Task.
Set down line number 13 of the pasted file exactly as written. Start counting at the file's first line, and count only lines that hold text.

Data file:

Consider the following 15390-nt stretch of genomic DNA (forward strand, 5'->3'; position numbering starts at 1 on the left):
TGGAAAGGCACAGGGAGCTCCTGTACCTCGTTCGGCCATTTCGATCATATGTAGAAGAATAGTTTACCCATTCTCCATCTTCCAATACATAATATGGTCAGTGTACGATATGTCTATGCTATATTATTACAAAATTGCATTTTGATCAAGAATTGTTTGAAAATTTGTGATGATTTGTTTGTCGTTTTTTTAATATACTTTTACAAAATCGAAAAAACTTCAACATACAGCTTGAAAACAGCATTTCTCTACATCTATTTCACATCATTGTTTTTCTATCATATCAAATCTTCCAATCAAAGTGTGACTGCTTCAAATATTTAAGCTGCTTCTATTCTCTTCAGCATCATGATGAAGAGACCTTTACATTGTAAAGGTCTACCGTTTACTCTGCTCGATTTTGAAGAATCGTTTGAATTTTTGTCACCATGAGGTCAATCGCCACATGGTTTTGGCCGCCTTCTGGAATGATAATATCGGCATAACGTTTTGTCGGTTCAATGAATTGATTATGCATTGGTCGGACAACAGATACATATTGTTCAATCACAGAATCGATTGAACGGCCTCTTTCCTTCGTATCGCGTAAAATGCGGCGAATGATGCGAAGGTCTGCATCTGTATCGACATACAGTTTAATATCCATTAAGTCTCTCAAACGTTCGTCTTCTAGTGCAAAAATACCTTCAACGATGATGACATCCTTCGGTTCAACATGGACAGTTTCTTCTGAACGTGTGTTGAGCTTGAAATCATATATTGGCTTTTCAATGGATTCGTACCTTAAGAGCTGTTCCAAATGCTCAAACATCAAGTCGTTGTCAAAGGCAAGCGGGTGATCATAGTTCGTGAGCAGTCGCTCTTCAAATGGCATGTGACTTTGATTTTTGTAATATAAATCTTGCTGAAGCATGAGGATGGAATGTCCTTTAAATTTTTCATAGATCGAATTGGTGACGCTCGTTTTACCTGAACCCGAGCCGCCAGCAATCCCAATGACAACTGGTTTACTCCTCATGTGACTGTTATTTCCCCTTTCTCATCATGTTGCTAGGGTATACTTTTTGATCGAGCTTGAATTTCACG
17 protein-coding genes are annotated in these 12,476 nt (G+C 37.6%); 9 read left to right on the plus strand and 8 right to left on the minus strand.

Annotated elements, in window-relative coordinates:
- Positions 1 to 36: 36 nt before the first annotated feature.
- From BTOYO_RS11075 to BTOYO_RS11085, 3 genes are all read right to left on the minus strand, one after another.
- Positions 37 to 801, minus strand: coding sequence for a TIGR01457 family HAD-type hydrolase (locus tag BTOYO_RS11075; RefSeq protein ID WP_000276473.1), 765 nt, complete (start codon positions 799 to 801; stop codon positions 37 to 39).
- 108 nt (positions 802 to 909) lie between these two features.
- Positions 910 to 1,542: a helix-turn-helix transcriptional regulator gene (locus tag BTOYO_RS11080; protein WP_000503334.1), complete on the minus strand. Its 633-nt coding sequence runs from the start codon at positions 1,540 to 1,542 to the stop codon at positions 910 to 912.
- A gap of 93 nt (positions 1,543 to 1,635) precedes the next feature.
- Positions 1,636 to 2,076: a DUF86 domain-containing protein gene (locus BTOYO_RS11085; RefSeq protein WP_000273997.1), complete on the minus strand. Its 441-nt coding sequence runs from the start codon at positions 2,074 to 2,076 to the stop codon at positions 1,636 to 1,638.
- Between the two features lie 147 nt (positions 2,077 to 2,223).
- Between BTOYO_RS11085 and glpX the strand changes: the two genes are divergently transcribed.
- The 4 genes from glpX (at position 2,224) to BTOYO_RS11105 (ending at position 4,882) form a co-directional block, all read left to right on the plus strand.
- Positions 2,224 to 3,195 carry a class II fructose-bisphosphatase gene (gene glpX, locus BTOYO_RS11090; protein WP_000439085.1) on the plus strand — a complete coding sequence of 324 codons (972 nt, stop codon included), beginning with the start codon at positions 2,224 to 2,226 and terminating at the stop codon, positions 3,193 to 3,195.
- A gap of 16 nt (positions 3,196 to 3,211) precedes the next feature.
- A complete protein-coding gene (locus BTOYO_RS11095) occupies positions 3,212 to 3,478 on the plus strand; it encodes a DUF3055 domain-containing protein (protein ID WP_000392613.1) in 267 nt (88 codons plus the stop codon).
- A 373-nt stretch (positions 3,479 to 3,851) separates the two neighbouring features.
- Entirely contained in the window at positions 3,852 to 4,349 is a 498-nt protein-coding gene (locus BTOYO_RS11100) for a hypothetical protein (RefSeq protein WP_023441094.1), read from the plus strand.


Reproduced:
- Between BTOYO_RS11085 and glpX the strand changes: the two genes are divergently transcribed.